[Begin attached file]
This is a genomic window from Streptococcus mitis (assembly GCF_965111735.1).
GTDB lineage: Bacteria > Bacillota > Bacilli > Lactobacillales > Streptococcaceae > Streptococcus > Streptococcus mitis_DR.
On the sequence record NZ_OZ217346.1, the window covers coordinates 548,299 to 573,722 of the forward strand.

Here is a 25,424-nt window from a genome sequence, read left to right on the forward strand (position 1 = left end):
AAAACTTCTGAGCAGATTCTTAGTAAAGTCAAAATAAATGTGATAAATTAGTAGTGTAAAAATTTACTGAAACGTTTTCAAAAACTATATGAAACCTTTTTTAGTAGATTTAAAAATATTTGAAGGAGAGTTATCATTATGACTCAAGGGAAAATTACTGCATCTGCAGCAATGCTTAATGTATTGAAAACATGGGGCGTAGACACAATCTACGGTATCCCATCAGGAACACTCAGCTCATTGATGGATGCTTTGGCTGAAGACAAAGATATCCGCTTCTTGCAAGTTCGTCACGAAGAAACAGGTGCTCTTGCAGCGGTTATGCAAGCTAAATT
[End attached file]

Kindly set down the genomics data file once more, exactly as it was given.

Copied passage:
This is a genomic window from Streptococcus mitis (assembly GCF_965111735.1).
GTDB lineage: Bacteria > Bacillota > Bacilli > Lactobacillales > Streptococcaceae > Streptococcus > Streptococcus mitis_DR.
On the sequence record NZ_OZ217346.1, the window covers coordinates 548,299 to 573,722 of the forward strand.

Here is a 25,424-nt window from a genome sequence, read left to right on the forward strand (position 1 = left end):
AAAACTTCTGAGCAGATTCTTAGTAAAGTCAAAATAAATGTGATAAATTAGTAGTGTAAAAATTTACTGAAACGTTTTCAAAAACTATATGAAACCTTTTTTAGTAGATTTAAAAATATTTGAAGGAGAGTTATCATTATGACTCAAGGGAAAATTACTGCATCTGCAGCAATGCTTAATGTATTGAAAACATGGGGCGTAGACACAATCTACGGTATCCCATCAGGAACACTCAGCTCATTGATGGATGCTTTGGCTGAAGACAAAGATATCCGCTTCTTGCAAGTTCGTCACGAAGAAACAGGTGCTCTTGCAGCGGTTATGCAAGCTAAATT